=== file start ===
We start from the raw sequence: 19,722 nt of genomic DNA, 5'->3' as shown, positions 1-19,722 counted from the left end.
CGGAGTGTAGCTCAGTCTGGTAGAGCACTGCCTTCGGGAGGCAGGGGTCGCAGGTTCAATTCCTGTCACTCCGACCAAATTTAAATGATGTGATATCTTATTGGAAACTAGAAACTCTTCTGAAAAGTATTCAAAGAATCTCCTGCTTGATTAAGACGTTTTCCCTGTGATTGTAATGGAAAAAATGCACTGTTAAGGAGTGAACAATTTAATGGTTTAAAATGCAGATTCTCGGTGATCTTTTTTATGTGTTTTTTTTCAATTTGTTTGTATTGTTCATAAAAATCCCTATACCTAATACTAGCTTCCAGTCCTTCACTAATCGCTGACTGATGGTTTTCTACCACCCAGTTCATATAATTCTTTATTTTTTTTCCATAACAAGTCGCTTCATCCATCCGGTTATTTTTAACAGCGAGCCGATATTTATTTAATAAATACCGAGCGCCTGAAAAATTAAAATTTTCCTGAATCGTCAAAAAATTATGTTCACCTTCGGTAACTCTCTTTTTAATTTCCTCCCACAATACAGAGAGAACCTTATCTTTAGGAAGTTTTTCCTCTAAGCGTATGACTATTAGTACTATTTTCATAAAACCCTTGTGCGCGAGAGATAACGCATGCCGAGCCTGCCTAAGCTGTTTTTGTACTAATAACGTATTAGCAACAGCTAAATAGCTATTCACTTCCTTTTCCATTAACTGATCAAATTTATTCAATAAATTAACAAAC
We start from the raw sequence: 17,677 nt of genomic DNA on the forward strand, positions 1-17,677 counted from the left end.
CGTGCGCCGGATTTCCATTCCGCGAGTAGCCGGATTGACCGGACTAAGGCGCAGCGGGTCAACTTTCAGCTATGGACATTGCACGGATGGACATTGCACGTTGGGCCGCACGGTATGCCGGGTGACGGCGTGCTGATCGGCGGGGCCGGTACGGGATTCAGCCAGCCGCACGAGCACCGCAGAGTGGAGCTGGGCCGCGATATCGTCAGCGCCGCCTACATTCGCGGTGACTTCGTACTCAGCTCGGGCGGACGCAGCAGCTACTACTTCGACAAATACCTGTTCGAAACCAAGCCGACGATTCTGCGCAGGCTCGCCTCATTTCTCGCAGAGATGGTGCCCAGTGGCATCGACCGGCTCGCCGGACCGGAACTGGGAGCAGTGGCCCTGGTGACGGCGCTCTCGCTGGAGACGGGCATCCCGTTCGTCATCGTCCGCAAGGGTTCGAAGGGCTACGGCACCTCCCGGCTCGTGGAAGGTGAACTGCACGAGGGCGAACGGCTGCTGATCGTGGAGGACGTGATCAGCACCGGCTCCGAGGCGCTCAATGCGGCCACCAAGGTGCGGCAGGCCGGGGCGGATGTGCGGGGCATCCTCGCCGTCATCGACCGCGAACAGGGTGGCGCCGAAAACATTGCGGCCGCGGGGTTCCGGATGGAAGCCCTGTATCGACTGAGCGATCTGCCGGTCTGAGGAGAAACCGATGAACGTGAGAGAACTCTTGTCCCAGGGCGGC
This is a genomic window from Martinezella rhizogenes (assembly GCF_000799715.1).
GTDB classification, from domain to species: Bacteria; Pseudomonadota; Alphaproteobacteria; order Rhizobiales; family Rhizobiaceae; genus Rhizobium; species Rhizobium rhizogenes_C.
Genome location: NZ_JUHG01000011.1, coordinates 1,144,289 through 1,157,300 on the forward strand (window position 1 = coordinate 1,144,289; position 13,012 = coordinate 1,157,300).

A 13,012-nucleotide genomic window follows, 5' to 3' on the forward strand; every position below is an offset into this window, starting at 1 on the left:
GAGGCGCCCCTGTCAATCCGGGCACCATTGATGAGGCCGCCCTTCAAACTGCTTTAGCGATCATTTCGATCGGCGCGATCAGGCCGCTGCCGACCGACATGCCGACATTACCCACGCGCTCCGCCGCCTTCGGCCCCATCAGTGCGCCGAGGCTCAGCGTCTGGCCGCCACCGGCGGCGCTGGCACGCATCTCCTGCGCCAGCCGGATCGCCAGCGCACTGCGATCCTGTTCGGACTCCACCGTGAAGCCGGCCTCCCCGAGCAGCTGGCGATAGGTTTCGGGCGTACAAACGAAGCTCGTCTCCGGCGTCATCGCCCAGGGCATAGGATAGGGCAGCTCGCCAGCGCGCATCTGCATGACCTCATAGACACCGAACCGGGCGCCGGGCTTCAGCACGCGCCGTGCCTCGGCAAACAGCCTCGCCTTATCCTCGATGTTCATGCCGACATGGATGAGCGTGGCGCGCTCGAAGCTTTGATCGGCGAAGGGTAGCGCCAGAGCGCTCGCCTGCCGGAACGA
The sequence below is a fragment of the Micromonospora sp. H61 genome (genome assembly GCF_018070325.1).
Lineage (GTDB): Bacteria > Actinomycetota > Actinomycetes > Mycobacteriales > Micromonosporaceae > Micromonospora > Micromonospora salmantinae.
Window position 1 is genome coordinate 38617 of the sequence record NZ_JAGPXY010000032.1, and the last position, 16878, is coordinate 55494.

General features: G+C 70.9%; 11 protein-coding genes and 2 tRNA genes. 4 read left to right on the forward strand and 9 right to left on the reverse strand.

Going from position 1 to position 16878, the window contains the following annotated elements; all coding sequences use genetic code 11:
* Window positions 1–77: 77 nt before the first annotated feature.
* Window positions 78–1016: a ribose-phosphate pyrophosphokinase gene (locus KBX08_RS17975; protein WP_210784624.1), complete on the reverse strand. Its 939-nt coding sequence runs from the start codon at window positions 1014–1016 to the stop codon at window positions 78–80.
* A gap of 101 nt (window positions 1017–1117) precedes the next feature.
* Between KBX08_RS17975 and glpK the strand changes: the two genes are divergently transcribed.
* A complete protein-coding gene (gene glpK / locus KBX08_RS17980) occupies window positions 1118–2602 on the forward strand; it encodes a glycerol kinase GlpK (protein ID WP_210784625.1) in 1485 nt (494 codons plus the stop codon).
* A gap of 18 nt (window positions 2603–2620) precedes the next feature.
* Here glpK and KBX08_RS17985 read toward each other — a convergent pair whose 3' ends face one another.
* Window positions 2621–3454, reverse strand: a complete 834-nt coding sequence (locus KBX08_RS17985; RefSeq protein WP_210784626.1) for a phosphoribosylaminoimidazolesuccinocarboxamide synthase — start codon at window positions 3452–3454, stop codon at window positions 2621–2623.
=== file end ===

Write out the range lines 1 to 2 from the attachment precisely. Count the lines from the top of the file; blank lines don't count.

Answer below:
We start from the raw sequence: 19,722 nt of genomic DNA, 5'->3' as shown, positions 1-19,722 counted from the left end.
CGGAGTGTAGCTCAGTCTGGTAGAGCACTGCCTTCGGGAGGCAGGGGTCGCAGGTTCAATTCCTGTCACTCCGACCAAATTTAAATGATGTGATATCTTATTGGAAACTAGAAACTCTTCTGAAAAGTATTCAAAGAATCTCCTGCTTGATTAAGACGTTTTCCCTGTGATTGTAATGGAAAAAATGCACTGTTAAGGAGTGAACAATTTAATGGTTTAAAATGCAGATTCTCGGTGATCTTTTTTATGTGTTTTTTTTCAATTTGTTTGTATTGTTCATAAAAATCCCTATACCTAATACTAGCTTCCAGTCCTTCACTAATCGCTGACTGATGGTTTTCTACCACCCAGTTCATATAATTCTTTATTTTTTTTCCATAACAAGTCGCTTCATCCATCCGGTTATTTTTAACAGCGAGCCGATATTTATTTAATAAATACCGAGCGCCTGAAAAATTAAAATTTTCCTGAATCGTCAAAAAATTATGTTCACCTTCGGTAACTCTCTTTTTAATTTCCTCCCACAATACAGAGAGAACCTTATCTTTAGGAAGTTTTTCCTCTAAGCGTATGACTATTAGTACTATTTTCATAAAACCCTTGTGCGCGAGAGATAACGCATGCCGAGCCTGCCTAAGCTGTTTTTGTACTAATAACGTATTAGCAACAGCTAAATAGCTATTCACTTCCTTTTCCATTAACTGATCAAATTTATTCAATAAATTAACAAAC